It was Christine who guided him to being a children’s book illustrator. She pointed out to him that he draws characters with a story and she took him on telling him that she would find him work in children’s publishing.
It was exactly what David wanted to do and was the start of his amazing career. “For me at that time Christine was the one that gave me that boost. I wanted to do children’s book illustration but I never believed I was able to do that. So when she said ‘Go away, come back to me when you have reworked your portfolio, take a few nursery rhymes and illustrate them…’ that was the start for me.” David’s first book was with Wayland called ‘Frankie Steins Robot’ by Roy Apps and he has since gone from strength to strength and work by him must be present on almost every child’s bookshelf with a range of titles covering everything from pre-school to YA.
David does not see himself as a writer, rather as someone who is an illustrator of other peoples books. This is despite his wonderful Bertie series of books which cover the escapades of a little boy called Bertie who has some pretty revolting personal habits that appeal hugely to a young readers. David created the character and wrote the first two books and the writing is now done by Alan Macdonald while David continues to illustrator both the picture books and fiction titles that are published around the character.
“I soon realized after doing those books that writing is not for me” David tells me “what gives me the real thrill is someone else’s imagination, and what they come up with can then take me down a road that I never would have been able to think of myself. I need someone to open that door for me.”
David acknowledges that the challenge of illustrating dinosaurs for Julia Donaldson’s Tyrannosaurus Drip meant that he was pushed out of his comfort zone – and had to come up with characters for animals that don’t wear clothes as clothes mean to so much to him when creating character.
He says he enjoys illustrating other peoples books so much more that trying to come up with his own texts and this is also perhaps why David’s work, while being so distinctive, meshes so well with different writers from Chris Priestley to Sally Gardner, Julia Donaldson to Michelle Robinson. There is great mutual respect between the two creative halves and never a feeling that one is trying to impose its will on the other..
David is surprised that his work is often talked of as being gothic as he is not a fan of anything even remotely scary. He says he couldn’t even watch Sleep Hollow with Johnny Depp which is hardly hardcore horror! But he acknowledges that he likes to illustrate darkness “creepy and sinister and the oddities of things, the shadows. What I loved so much about Chris Priestley’s stories is that they allowed me to remove the characters because he didn’t want things revealed. I could literally draw a room with a shadow and that was enough.” And this was a new way of thinking for David who found himself freed of having to create a character and could focus on creating an atmosphere. Which he does brilliantly.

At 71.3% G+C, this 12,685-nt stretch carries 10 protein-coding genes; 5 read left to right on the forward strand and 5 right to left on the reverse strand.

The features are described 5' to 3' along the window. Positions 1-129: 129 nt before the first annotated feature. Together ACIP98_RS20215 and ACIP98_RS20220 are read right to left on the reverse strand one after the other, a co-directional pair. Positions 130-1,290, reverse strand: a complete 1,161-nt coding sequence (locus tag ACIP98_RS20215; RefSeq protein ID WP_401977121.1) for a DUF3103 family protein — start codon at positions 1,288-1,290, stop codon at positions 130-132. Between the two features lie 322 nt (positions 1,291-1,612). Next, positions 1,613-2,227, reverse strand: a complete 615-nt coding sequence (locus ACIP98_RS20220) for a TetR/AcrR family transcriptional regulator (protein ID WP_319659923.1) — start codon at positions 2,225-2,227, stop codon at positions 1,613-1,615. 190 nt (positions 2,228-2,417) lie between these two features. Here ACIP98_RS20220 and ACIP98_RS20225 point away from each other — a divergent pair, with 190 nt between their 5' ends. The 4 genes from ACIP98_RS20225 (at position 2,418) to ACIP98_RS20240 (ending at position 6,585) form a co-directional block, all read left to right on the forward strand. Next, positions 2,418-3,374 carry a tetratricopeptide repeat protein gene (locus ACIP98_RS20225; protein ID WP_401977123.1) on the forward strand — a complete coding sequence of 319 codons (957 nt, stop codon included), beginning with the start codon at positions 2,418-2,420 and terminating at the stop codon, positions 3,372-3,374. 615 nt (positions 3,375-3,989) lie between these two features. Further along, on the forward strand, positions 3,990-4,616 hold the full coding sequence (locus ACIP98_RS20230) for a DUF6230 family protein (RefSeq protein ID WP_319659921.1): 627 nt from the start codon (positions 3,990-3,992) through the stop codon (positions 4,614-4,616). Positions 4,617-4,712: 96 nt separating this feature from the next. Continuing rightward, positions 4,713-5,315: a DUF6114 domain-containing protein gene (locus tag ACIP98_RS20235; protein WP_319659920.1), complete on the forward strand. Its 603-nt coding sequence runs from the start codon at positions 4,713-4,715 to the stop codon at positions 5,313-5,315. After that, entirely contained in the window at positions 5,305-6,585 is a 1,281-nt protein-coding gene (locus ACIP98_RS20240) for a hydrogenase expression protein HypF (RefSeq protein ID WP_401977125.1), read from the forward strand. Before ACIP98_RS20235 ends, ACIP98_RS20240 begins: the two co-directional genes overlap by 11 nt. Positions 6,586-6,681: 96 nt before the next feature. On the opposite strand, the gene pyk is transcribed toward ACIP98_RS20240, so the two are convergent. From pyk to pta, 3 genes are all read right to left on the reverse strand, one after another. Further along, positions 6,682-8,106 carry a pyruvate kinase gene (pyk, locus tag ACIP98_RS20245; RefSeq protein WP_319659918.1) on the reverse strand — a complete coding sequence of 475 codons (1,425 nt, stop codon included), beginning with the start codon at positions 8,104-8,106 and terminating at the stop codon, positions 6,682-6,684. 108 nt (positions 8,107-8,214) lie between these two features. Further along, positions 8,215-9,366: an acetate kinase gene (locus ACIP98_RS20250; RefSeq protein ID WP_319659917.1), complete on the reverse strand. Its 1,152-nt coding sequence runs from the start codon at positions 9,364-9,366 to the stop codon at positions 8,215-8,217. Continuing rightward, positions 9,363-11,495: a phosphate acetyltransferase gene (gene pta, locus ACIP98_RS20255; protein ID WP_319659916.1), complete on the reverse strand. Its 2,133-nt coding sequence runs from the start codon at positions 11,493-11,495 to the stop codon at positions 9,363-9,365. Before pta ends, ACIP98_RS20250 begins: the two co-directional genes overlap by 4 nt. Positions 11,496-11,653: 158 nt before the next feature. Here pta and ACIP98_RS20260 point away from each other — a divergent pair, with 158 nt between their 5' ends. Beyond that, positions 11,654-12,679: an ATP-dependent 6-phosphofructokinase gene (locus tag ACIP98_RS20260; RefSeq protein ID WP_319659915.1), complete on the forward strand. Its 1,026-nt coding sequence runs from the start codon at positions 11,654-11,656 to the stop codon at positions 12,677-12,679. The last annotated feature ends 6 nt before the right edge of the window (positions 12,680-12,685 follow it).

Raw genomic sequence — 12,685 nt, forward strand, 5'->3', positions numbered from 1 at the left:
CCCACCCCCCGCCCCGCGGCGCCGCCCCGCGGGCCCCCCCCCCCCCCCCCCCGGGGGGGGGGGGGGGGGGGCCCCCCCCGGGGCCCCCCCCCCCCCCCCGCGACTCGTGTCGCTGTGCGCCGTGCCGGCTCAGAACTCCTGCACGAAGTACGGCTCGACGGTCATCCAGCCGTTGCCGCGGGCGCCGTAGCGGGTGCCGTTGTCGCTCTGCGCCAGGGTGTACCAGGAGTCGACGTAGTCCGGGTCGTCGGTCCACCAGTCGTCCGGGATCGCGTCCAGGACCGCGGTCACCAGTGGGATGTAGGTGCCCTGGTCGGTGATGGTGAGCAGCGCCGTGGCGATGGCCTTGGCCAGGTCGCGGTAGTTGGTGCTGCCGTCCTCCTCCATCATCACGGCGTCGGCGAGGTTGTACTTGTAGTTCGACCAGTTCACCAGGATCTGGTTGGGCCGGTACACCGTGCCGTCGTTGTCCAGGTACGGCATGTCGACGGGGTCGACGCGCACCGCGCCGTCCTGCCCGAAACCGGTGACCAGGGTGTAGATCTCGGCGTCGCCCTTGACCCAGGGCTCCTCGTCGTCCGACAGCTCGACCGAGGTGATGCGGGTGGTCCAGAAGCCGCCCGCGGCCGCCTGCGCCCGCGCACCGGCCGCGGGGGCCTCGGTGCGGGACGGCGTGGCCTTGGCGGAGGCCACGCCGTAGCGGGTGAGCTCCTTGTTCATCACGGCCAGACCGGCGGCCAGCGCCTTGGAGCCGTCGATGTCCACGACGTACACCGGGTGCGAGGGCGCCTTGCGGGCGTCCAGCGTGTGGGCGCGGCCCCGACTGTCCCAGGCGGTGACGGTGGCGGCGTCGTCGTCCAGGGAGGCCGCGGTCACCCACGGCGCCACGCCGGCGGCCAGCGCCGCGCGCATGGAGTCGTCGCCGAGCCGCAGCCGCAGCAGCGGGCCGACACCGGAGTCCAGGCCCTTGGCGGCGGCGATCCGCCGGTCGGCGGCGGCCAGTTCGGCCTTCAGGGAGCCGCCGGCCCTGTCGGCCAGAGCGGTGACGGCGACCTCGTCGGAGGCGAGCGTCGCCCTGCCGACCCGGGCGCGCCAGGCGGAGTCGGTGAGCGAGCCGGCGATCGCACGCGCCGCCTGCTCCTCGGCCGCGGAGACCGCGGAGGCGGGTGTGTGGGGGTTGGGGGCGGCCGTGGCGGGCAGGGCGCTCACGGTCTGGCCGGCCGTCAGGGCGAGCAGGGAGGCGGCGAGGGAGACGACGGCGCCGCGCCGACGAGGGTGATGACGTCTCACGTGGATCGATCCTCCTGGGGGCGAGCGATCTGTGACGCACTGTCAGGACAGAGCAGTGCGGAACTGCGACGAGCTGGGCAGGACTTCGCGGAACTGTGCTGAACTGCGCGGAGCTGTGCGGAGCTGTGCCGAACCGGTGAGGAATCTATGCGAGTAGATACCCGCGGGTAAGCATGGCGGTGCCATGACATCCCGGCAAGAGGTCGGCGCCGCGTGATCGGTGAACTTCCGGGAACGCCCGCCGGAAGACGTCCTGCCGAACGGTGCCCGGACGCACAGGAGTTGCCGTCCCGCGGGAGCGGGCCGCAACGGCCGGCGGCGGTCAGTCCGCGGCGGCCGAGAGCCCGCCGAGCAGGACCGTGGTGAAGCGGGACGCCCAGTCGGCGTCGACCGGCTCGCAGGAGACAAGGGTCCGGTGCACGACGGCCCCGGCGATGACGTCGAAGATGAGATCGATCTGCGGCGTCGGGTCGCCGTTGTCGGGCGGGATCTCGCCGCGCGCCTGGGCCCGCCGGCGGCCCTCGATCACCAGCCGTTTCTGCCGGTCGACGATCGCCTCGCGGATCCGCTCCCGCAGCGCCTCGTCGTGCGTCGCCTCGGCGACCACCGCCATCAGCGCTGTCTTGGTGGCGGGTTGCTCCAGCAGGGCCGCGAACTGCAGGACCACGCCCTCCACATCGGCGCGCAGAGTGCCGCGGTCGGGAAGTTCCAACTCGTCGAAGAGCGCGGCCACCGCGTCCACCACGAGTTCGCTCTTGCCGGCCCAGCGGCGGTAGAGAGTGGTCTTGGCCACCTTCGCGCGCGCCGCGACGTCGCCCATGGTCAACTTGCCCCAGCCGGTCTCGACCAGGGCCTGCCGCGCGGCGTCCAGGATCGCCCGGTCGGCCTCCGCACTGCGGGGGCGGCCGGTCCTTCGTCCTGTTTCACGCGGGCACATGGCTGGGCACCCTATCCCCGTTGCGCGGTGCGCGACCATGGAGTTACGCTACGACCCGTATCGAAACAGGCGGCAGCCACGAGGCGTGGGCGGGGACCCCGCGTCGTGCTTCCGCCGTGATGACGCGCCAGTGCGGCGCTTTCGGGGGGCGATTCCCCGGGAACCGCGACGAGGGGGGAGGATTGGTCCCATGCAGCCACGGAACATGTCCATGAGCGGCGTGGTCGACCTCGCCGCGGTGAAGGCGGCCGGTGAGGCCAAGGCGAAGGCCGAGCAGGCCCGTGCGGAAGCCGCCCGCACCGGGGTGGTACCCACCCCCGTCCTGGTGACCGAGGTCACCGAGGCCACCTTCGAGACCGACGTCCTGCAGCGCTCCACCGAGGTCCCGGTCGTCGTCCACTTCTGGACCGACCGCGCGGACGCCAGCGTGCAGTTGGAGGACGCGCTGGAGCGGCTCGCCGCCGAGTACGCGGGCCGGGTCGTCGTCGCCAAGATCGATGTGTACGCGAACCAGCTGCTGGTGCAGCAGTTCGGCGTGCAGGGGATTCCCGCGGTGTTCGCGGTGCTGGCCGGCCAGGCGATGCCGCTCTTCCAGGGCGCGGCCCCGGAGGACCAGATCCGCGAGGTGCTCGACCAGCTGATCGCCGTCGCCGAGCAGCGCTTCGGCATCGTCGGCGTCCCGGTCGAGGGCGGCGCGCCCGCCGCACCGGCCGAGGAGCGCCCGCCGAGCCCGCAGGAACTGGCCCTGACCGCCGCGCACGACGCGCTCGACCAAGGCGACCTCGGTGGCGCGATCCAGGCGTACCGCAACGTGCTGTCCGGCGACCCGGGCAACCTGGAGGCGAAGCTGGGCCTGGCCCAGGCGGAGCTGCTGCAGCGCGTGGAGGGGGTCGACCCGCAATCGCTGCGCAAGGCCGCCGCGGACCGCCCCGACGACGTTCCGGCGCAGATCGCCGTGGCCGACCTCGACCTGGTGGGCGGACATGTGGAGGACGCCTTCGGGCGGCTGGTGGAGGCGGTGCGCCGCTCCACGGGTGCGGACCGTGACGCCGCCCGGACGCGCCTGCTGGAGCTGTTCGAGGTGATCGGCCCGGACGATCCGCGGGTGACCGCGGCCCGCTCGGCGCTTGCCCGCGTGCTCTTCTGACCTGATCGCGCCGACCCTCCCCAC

It isn’t too much of a surprise to find out that one of the reasons that David wanted to be an illustrator is because of his love of Edward Gorey’s books. He became captivated by Gorey’s work while a student because “there is something about the way that it is so static. Its just these captured moments that really really appealed to me in the way that I also really loved Victorian photographs where a scene has been set and you are posed. I learnt a lot from looking at Edward Gorey and Gustave Dore and Charles Keeping. I learnt about tone and light and depth and how to leave the white space and how to cross hatch from looking at their work.”
David is the master of leaving the space. He does not over explain or over illustrate and leaves the reader lots of room to use their imagination and fill in the gaps. David is also a wonderfully humourous illustrator and much of this is conveyed through the charm of peoples faces, and ‘wide eyed’ innocence. David admits that he loves to draw people, to think of who each character is, what they would wear and how they would move through the world. He thinks this is at odds with his solitary life as an illustrator who doesn’t get to spend a lot of time with people and it is the humanity he invests in his characters that I think make them so compelling to the reader.